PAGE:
On American homesteads and small farms, there are other small animals that we could talk about, but often aren't all that popular with homesteaders because they're either unusual, uncommon, require too much attention, or are more like something one would expect to find on a ranch. Nevertheless, some of these small animals should be considered just to make certain we haven't left a stone unturned in our search for that ideal animal for meat and eggs (and milk).
Without going off the deep end, one might consider raising the following small animals as a supplement to the more common ones I've discussed above.
Bees - an insect that many of us wouldn't normally include in a discussion of small animals. Bees are primarily raised for the honey that they store, but beeswax can also be a valuable item around the homestead for making candle and fireplace starter. I'm allergic to bee stings, so these critters won't be deliberately kept on my homestead, but I recognize their value in terms of a pollinator.
Quail - a small bird that can be raised for both meat and eggs. I have no direct experience with these, but I understand they are popular in Asia. They can't be free ranged because they won't return to the safety of their pen, and they require more protein than chickens. I like the idea that they're a game bird and have a meat with a stronger flavor than chicken. I also like that they are good producers of eggs, although smaller than chicken eggs. From my perspective, if you have chickens, I don't see that Quail offer added value sufficient to supplement nor supplant my chicken flock. Nevertheless, to each his own.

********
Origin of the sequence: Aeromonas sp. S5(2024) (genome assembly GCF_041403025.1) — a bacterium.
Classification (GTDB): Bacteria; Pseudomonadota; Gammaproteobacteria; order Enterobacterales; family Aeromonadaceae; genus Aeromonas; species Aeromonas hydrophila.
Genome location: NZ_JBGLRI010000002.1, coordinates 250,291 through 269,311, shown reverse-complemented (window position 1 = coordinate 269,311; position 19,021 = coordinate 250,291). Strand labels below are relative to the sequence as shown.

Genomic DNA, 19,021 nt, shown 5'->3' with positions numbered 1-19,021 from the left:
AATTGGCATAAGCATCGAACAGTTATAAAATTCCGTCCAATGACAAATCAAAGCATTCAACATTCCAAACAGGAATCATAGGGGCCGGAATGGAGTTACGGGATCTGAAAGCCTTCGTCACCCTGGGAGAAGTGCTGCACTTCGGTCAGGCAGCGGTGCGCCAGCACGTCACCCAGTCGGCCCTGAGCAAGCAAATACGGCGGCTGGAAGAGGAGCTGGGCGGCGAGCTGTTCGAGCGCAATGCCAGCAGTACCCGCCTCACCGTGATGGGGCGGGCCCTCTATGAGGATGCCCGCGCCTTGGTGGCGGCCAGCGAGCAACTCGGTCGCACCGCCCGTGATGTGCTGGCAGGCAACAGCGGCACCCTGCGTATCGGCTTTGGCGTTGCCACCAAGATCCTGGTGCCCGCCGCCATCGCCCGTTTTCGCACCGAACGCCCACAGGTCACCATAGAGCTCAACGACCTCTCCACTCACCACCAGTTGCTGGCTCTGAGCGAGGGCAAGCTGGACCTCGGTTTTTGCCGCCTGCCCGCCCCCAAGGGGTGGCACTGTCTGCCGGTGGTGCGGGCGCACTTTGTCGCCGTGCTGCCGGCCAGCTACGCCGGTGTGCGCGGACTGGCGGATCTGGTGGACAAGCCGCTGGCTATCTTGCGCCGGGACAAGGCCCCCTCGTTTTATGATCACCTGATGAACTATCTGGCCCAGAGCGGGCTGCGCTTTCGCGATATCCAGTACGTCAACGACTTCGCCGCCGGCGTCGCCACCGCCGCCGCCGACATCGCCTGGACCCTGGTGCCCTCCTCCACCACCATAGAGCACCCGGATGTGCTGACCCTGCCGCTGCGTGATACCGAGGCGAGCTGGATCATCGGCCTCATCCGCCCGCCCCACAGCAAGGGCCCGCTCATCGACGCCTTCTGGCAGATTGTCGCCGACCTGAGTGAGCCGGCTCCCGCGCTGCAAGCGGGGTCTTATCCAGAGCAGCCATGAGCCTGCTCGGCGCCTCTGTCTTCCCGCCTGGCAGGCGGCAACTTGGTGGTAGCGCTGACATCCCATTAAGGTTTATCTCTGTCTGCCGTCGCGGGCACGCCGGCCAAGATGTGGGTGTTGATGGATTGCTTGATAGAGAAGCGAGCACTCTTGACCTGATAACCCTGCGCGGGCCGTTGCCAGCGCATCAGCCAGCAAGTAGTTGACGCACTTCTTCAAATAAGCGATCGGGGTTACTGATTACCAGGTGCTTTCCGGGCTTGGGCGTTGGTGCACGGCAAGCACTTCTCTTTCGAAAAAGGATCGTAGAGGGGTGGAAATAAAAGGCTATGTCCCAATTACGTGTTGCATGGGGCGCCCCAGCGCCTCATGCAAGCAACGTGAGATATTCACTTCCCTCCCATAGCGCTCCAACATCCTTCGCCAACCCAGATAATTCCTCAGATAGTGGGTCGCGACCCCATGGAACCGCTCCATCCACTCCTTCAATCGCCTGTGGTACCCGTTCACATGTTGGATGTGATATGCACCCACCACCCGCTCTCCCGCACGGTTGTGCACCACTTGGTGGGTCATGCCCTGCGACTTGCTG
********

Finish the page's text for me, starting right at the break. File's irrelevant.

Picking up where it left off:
Pigeons - different from doves, but similar, they're a source of meat. They're also known for producing Squab, a young pigeon that hasn't flown yet. They're sought after as a delicacy. I've eaten meat from Doves, and the breast meat is rich and dark and tasty, but I have no experience with their cousins the pigeon.
If you live somewhere your
neighbors wouldn't mind a flock of pigeons circling overhead, you might
try your hand at raising these birds. They'll free range with success,
and they'll come home to roost with a little training, so they would
appear to me to be relatively low maintenance.
a favorite among the people of Ecuador, and a popular pet in America.
It's not really a pig, it's a type of rodent. I know this sounds a bit
like eating a hamster or a rat, but you need to remember that squirrels